It is pouring rain, my wife and I are crouched in a ditch, there are no other runners. We are the last ones on the course. We just sat there for a while, getting absolutely soaked. It was a scene from The Notebook with zero romance, just silence. The small, pesky storm passed by and my wife made our way through the course towards. A mile away from the finish line a Missouri State Trooper pulled up next to us. He let us know that an accident had been called in on the major highway twenty minutes from this race. Because of that all MSHP vehicles were leaving the course. This meant the farm road was open to public traffic, and with no shoulder on this road, we found ourselves in the midst of a game of Frogger.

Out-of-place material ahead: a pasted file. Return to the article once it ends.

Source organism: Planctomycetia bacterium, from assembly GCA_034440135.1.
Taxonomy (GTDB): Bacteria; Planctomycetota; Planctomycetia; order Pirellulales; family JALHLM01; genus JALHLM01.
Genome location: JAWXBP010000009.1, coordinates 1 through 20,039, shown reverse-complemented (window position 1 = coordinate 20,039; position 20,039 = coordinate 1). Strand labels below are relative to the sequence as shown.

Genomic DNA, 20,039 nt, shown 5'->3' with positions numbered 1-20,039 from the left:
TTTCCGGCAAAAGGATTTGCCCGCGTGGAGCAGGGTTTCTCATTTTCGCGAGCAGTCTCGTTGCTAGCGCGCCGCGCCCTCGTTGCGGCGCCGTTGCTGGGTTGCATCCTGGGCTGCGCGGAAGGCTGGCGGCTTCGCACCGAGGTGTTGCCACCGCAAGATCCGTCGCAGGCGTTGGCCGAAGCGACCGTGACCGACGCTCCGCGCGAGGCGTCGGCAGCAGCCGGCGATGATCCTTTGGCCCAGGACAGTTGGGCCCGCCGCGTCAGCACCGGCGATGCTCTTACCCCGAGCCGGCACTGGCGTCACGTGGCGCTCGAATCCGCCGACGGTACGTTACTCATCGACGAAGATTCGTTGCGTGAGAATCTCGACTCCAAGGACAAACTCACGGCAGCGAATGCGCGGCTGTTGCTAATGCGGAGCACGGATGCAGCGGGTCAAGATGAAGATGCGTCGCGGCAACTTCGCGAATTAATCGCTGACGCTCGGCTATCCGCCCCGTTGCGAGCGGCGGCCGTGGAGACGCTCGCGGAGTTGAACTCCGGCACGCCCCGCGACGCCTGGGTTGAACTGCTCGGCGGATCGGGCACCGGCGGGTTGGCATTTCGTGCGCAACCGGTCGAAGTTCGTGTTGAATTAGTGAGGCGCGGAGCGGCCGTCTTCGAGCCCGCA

Nearly one hour later, ten feet from the end of this race, I slowed down. While the competitive nature of my heart was damp because of my choice, the other part of my heart was happy that my wife wouldn’t be last. With five steps left until the finish line I pulled up solely so my wife could cross before me.
I finished dead last in my race today.
I have zero regrets.
Medals are shiny, hardware is nice, and personal records are always enjoyable. However, none of those can surpass the joy that someone shows because you chose them over your own ambition.
I am a solo runner.
Endless roads of pavement I could be found jogging through. Year after year I would take off from the small town that I had grown up in and just escape for hours on end. The pace wouldn’t be fast, the result wouldn’t be amazing, but at least I was moving.